Visiting Petra is the highlight of my trip to Jordan. Petra was established in the 6th BC as the capital city of the Nabataeans. It is truly an architectural gem carved out of solid rock. A series of buildings was carved to create this city. It was a little crazy to see this at first – to soak in the amount of effort, the huge scale and the intricate details they have put in to do all of this, nevertheless it is truly stunning!
There are a number of entry points into this spectacular site, but the gate at Wadi Musa is the most important. A number of hotels are situated in front of this gate, with the trendy Moevenpick Resort being the nearest. Also a good selection of café’s and cheap restaurants are available.
Tickets can be purchased at The Tourist Information Center which opens from 6am-6pm in summer and 6am-4am in winter. Prices will rise from Nov 2010 as following:
1 Day ticket – 50JD
2 Day ticket – 57JD
3 Day ticket – 60JD
Children under 15 – Free
There are souvenir shops, toilets and other facilities here. A good time to enter is between 6am-8am. Tour guide buses starts to flock from 8am to approximately 9.30am.
One of the monuments greeting you just after the tourist information center leading to the siq.
Petra is a huge archeological site. It is well spread out. You will need at least 2 days to just to have a good glimpse around some of the astonishing sculptures. Well, at least that’s what I did. However, there are many tourist spending the whole week to see the sights. We spend the first day trying to soak in the magnificent artefacts. We started late – at around 10am and after 2 hours, the extreme heat started to get the better of us. I managed to find a shade under the numerous rocks to do some sketches.
The Bab-as-Siq, is a mile long narrow passage and the main thoroughfare to the archeological sites. For all of you Indiana Jones fans, I’m sure you might have seen this in one of their chronicles. The view along this passage is stunning. For those who doesn’t want to walk, there are donkey carriages available to hire.
At the end of this trail, is the Treasury. The Treasury was believed to be constructed in 1BC. Its original usage is unknown but most scholars predicted it was used as a temple or a royal tomb. Check out the scale of the building in relative to the people in the photo above. Now you know how big these monoliths are.
This is a major pit stop (if you’re traveling during the height of summer like me when temperatures rises to 40C in midday) you’ll find at the middle of the site. The tents are the only covered spaces you would find around here. The stalls sell a variety of not-so-cold but overpriced drinks and simple snacks and sandwiches.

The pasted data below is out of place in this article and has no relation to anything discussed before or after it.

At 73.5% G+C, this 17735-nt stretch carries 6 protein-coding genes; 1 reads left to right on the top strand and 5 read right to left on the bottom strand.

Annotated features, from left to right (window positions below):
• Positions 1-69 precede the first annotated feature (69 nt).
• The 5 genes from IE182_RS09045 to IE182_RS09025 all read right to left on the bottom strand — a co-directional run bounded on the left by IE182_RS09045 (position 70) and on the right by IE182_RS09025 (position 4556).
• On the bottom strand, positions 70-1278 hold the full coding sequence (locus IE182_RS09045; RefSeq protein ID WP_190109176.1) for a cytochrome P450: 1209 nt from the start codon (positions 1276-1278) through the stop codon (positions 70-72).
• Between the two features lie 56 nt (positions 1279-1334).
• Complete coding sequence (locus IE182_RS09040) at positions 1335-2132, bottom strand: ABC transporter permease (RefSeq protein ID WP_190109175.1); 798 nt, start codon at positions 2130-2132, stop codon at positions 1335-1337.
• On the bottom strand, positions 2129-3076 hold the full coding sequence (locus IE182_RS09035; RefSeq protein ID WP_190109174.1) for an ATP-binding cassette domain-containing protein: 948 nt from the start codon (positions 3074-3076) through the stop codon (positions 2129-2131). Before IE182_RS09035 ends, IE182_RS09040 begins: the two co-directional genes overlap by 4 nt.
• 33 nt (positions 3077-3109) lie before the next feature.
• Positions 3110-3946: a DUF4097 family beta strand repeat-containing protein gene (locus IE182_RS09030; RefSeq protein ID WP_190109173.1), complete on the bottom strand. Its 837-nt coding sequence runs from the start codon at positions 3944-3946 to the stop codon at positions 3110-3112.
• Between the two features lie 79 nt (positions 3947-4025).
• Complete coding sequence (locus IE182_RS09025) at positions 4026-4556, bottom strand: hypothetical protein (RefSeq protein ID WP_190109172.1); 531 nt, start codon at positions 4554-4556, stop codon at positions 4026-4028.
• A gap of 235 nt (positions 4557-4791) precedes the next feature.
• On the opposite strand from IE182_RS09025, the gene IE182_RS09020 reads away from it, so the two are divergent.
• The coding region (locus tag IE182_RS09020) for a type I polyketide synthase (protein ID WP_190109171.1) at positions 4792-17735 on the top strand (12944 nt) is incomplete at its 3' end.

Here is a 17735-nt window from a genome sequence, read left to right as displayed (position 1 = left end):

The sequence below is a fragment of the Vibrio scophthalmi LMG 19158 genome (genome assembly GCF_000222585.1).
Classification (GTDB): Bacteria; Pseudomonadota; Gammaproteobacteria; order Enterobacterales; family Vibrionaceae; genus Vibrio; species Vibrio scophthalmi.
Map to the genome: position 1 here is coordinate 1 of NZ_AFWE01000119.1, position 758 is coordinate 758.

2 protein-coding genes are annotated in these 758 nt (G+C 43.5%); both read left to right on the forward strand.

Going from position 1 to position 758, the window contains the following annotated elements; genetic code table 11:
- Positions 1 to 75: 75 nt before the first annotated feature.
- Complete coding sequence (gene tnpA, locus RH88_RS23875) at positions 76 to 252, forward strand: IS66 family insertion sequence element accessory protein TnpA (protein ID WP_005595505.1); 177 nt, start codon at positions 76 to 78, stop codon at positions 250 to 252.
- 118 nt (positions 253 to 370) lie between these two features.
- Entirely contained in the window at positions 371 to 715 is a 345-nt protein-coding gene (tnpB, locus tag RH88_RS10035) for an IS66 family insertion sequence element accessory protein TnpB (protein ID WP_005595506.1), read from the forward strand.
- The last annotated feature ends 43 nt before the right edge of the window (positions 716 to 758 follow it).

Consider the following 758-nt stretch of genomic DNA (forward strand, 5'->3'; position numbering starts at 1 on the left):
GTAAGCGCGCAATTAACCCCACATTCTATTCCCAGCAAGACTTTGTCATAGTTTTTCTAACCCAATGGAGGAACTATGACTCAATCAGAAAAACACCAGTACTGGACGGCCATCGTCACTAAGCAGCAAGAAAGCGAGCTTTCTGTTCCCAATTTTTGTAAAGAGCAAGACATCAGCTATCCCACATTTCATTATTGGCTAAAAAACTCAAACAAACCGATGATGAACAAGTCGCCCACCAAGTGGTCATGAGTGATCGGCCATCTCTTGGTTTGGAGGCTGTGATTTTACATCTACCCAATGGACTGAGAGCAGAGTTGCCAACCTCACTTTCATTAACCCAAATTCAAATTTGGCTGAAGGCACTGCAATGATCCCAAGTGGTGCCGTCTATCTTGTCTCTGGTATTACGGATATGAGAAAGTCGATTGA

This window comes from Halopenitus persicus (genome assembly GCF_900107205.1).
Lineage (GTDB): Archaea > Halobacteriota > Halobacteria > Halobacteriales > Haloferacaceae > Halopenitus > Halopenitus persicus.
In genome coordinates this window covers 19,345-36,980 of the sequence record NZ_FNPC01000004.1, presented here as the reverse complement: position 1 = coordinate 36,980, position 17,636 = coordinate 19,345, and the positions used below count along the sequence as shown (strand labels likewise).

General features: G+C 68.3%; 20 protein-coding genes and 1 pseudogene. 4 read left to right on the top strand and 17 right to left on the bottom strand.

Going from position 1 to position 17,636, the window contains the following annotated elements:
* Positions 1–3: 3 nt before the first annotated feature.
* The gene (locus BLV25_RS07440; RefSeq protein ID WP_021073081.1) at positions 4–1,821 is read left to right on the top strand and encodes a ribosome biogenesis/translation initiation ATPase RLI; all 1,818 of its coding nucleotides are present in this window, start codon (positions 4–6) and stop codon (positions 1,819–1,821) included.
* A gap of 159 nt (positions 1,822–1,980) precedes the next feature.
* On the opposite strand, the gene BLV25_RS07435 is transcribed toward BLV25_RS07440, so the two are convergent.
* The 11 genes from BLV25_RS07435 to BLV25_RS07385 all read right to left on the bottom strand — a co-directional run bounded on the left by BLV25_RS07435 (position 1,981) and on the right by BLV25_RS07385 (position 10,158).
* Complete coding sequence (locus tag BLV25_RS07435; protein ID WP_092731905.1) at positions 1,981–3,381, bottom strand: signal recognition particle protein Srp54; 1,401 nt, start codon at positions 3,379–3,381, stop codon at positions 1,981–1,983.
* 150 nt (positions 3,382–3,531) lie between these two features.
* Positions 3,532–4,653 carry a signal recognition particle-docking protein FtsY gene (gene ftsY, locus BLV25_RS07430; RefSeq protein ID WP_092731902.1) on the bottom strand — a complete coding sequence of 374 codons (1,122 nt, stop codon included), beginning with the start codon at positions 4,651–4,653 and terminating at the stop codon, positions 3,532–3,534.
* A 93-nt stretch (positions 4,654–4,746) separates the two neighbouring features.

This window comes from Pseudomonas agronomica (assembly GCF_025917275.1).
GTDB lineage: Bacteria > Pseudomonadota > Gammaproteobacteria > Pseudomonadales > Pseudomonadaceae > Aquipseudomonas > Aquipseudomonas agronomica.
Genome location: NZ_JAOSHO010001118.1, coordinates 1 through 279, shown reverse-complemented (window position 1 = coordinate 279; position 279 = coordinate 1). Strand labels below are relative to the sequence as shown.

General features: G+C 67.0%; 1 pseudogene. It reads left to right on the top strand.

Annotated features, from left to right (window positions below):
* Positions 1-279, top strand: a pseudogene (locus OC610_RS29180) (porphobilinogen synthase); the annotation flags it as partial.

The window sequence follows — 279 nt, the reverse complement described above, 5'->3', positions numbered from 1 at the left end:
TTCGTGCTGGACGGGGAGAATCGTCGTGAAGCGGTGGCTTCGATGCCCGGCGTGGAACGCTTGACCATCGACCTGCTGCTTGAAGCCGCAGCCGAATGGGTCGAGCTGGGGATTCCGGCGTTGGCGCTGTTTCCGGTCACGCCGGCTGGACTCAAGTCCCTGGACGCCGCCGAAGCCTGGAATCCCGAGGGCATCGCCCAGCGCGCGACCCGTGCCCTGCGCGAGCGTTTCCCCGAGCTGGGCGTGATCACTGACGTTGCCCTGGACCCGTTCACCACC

I did manage to spend 2 hours at this particular store doing a mixture of things including sketching, reading my lonely planet and also taking a quick nap. Do bring at least 2 small bottles of mineral water for yourself and definitely some energy bars if you want to save a bit of money. There are also toilet stalls (free and paid ones) around these camps for your convenience.
Street of Facade as seen from my sketchbook
Street of Facade is one of my favourite buildings here. It depicts a city centre with gigantic doors and windows (how sad is it to relate this with my architectural background ;-p). I’ve also managed to sketch this view as above and at the same time managing to attract a small crowd for a while.
A Roman amphitheatre could be seen in the background. The theatre however was fenced out and therefore you could only see it from a distance.
Urn Tomb (Royal Tomb). Though situated in the main thoroughfare, this tomb is not crowded because you need to climb a flight of stairs to get there. Besides it’s not as famous as the Monastery which I will explain next.
At around 4:00 pm we decided to make our way onto the mountainous terrain to reach the Monastery. To get there you have to climb at least 800 steps. Well, only 800 steps I thought..How tiring that journey was. It took us an hour to climb through the many narrow passages filled with tourists and donkeys laden with goods (and some instances tourist too..for a fee that is..). It was definitely longer than I’ve ever expected. I really do feel that the steps were never-ending.
Enough of my whining, the journey was truly remarkable. The views are stunning especially during evenings. If you go a bit late like us then you will find most tourist heading down rather than up. So once you’re up there you kinda get the whole place to yourself.
The Monastery has a facade of 50m height x 45m width. I actually whined more about the climb than explaining about the building itself. To be honest with you I can’t remember what it’s for, however if you’re heading to Petra, make this a priority to see. I am still recommending everyone to visit the Monastery from 5-6pm (in October) to have the place to themselves..